The drive is a circuitous route. It encompasses metro areas, country roads, farms, fields, and factories. In one day, I see blooming tulips, budding azaleas, plowed fields and green. Lots and lots of green.
During the long, leisurely ride I visit every place that I have ever lived. Despite having visited over 30 countries around the world, I spent most of my life within 35 miles of where I was born. The lone exception is Auburn, where I spent four years during college before returning after retiring three years ago.
It is one of my favorite times of the year to make this trip. Just seeing the green grass in the ditch makes me feel at home. The occasional tractor tills the soil, in an endless cycle that has been part of my life for as long as I can remember.
The hardwoods of my neighborhood are breaking out in various shades of green as Spring finally breaks through. My trip soon has me traveling south through Georgia, leaving the rolling hills as the land becomes flatter. Mighty oaks shine with the various pastel greens of new growth, interspersed with the dark green hues of pine trees. Tree lines are like a masterpiece, dotted with dozens of shades of what has always been my favorite color.
I reach Donalsonville, my home for 47 years between my two stints in Auburn. Green carries a special message here. It has always been an agriculture-based economy so green means money. It is also a still recovering site of some of the worst inland destruction from Hurricane Michael. Green means recovery. Rejuvenation. Revival.
From there, I head to Compass Lake, my destination for the night. I arrive in time for a slow sunset cruise along the lake. Like Donalsonville, Compass Lake bore some of the brunt of Hurricane Michael. The signs of the devastation are less stark every time I visit. A part of my life since I was born, its continuing return to normal is one of my greatest joys.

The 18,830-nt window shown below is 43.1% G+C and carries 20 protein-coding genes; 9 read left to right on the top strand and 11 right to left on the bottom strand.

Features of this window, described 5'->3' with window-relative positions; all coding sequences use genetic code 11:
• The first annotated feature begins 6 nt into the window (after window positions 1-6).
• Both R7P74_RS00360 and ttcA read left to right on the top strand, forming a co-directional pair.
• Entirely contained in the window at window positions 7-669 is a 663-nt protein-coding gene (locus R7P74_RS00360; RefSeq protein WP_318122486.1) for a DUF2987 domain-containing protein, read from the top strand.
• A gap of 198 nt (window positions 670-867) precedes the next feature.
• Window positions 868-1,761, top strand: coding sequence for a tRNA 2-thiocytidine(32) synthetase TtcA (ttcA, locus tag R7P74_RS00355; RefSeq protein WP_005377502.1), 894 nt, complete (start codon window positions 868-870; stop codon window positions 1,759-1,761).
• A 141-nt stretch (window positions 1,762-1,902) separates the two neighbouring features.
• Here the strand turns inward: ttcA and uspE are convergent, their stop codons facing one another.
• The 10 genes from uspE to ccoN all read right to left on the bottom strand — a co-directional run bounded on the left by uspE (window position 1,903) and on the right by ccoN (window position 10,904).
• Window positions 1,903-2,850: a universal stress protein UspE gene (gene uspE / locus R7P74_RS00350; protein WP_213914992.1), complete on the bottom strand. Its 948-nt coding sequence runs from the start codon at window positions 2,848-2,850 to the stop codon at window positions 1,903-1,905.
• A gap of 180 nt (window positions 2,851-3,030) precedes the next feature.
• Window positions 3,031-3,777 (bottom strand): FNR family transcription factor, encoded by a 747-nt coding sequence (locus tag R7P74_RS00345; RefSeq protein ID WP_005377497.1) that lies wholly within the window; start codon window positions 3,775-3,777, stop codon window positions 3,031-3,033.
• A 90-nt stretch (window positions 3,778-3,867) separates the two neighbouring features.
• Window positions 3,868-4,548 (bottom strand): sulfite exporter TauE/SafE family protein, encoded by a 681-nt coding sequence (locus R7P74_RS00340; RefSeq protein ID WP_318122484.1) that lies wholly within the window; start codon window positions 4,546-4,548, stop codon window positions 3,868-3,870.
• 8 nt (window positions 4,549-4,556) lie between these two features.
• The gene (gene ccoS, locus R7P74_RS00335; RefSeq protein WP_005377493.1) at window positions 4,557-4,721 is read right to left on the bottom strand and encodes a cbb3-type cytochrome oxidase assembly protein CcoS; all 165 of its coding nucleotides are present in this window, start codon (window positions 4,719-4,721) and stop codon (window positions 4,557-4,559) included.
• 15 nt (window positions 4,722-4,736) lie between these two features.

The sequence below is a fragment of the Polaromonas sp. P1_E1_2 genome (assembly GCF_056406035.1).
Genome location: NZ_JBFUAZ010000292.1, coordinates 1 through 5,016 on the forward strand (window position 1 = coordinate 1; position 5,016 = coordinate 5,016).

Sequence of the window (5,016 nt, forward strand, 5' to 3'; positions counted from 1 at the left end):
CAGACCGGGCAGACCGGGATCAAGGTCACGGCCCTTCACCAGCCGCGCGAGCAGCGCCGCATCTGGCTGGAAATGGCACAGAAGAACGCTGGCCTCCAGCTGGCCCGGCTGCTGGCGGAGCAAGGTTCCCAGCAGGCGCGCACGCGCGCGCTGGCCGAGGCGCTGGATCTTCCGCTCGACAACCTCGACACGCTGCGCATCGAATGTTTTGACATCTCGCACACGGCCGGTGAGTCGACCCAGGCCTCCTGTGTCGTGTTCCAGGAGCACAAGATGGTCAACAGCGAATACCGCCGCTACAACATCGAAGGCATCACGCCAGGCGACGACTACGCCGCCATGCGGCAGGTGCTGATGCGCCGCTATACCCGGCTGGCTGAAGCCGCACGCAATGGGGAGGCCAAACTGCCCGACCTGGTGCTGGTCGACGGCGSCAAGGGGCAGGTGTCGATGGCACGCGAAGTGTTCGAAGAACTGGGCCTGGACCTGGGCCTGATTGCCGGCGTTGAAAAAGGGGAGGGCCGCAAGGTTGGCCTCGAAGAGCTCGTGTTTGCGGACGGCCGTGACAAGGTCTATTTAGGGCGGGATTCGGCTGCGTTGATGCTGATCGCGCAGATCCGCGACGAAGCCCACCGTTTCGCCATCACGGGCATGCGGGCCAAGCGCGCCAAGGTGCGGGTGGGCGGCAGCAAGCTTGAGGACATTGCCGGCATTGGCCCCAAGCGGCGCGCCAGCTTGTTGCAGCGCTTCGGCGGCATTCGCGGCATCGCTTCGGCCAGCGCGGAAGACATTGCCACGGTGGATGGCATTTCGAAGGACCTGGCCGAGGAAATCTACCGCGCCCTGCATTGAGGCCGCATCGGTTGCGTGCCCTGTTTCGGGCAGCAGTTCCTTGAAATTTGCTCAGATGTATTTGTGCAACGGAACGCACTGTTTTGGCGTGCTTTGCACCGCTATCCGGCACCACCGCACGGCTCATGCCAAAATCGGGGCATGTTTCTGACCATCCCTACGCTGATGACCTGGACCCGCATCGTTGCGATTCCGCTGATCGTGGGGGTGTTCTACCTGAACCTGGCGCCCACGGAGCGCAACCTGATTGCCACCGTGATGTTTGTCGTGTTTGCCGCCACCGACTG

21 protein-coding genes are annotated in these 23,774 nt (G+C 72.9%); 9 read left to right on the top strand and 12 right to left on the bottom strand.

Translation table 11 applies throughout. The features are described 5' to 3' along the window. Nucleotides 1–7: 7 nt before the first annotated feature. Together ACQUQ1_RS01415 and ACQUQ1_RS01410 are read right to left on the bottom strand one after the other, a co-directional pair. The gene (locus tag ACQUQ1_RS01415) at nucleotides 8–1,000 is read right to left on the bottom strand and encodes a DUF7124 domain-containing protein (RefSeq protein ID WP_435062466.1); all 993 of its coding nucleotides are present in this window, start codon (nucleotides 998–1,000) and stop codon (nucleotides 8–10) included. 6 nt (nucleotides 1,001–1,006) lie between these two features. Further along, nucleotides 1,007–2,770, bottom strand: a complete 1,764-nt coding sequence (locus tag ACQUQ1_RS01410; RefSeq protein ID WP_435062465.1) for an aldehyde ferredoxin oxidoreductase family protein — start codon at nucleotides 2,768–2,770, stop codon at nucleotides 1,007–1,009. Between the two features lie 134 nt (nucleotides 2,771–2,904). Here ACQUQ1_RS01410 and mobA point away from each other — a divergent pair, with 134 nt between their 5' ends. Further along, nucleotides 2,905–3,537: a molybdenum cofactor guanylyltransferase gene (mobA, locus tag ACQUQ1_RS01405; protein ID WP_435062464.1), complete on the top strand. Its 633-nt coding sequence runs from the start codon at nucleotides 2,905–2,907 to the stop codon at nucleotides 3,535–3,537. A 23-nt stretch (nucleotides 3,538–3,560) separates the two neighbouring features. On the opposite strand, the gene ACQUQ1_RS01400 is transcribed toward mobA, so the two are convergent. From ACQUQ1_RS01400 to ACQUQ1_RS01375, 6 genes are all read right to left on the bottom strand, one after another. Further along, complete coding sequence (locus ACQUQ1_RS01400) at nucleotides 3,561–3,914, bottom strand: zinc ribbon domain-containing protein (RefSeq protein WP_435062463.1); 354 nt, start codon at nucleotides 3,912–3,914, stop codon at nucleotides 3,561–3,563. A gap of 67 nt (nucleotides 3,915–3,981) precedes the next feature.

The seven 15-year-old live oaks I transplanted after the storm have broken out in a healthy coat of green, giving me a great sense of relief. This will be two full years of renewal for these beautiful trees, a critical mark when moving such big oaks to a new location. They will never replace the 100-year-old live oaks lost during the storm, but they are a symbol of our own personal resilience. Like much in life, the lake faced adversity and came back better than ever.
My sojourn takes me through Cottonwood, where I lived the first 17 years of my life. I visit the cemetery, the greening tree line at the family plot’s edge shading the markers. Three generations before me rest in peace here.
Finally, I pass through Dothan, where I attended high school, met my wife, and first learned to play on a bigger stage. This June, Mary Lou and I will join hundreds of our classmates as we celebrate our 50th high school reunion. How did 50 Springs pass so fast?
My Spring tour is not totally by accident. While I love Auburn and thrive in all it has to offer to a retiree, I occasionally enjoy, and maybe even need a trip back to where I came from.
Porter Wagoner first sang the lyrics when I had just finished elementary school. Tom Jones made the song his signature hit a few years later. Kenny Rogers and Elvis Presley put their own twist to the music while I was in college.
While the lyrics might be a bit corny for today’s young music lovers, I cannot help but feel that the words capture my short trip this week. The last line of every verse carries the same message over and over. “It is good to touch the green, green grass of home”.
Dan Ponder can be reached at firstname.lastname@example.org